In a large teaching hospitals with resident staff, these responsibilities are usually downloaded to the residents, and the attending staff is able to sleep well. Most hospitals in the country however are non-teaching institutions, therefore the attendings are responsible for call.

How to provide these mandatory call responsibilities is determined by the individual departments. I am in a relatively large department of 13 individuals (dividing call responsibilities between diagnostic and interventional sections). I am on call roughly one in nine, which isn't too bad, and my section is large enough that senior members beyond the age of 65 are usually allowed to go off call. I say usually because this depends on the age distribution within the department. If five of the nine members wanted to go off call at the same time, this would present an unusual hardship to the remaining four younger members.

If you are in a smaller department, in a smaller hospital, with only 2-3 members, then on call responsibilities can become very tedious. Sometimes you can't escape call responsibilities no matter how old you are.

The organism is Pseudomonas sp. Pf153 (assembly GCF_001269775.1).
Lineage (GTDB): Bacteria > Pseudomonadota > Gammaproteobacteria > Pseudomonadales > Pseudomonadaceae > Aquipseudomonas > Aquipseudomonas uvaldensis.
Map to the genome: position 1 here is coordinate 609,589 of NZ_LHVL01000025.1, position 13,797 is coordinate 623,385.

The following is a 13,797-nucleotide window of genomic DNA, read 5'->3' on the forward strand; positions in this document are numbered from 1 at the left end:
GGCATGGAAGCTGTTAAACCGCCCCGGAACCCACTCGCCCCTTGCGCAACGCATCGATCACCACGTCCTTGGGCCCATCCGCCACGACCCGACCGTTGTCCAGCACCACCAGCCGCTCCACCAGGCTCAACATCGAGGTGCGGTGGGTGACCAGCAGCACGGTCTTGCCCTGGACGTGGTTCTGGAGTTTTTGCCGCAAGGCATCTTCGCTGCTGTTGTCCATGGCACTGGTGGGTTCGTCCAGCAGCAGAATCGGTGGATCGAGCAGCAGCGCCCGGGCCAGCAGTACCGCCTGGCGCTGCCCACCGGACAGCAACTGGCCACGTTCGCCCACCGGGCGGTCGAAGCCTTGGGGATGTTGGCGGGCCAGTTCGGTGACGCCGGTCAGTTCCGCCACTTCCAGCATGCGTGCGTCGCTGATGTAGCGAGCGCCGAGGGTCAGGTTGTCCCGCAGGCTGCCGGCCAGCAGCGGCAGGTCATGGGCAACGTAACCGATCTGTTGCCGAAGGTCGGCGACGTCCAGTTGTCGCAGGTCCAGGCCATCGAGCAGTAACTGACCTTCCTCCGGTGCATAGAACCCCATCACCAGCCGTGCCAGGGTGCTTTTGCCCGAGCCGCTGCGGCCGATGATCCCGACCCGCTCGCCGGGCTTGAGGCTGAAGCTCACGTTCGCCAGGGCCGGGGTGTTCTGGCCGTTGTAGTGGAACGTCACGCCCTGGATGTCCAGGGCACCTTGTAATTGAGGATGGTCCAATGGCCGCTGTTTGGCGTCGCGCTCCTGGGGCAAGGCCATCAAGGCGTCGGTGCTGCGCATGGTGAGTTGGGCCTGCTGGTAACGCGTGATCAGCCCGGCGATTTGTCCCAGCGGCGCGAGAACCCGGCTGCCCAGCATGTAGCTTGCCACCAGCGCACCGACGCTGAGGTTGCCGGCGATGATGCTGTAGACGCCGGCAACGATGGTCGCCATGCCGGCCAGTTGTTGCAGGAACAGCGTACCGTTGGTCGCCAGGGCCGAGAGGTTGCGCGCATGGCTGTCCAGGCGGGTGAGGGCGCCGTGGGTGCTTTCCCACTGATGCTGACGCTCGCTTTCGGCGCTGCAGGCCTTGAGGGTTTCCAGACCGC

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  #23018  
Old Posted Apr 18, 2021, 2:10 PM
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Ontarios 7 day case count average dropped for the first time today since the start of the third wave - hopefully a sign of a peak? We need a few more days of data to know for sure though.
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  #23019  
Old Posted Apr 18, 2021, 3:09 PM
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Quebec reports 1344 new cases with 9 deaths

Montreal 336
Quebec City 184
Montérégie 161
Outaouais 143
Chaudière-Appalaches 139


683 in hospital (-9)
175 in ICU (-)

58 945 doses of vaccine administered in the last 24 hours for a total of 2 358 757
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  #23020  
Old Posted Apr 18, 2021, 3:27 PM
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Ontarios 7 day case count average dropped for the first time today since the start of the third wave - hopefully a sign of a peak? We need a few more days of data to know for sure though.
What have positivity rate trends been like? I haven’t been able to find any data other than the positivity rate for today’s update.

BC’s 7-day rolling average of new cases has been mostly flat for the past week, and the positivity rate has been trending downwards over that time. It’s still high, around 9.6% but that’s down from 10.6% a week ago. And it’s trending down in all health regions.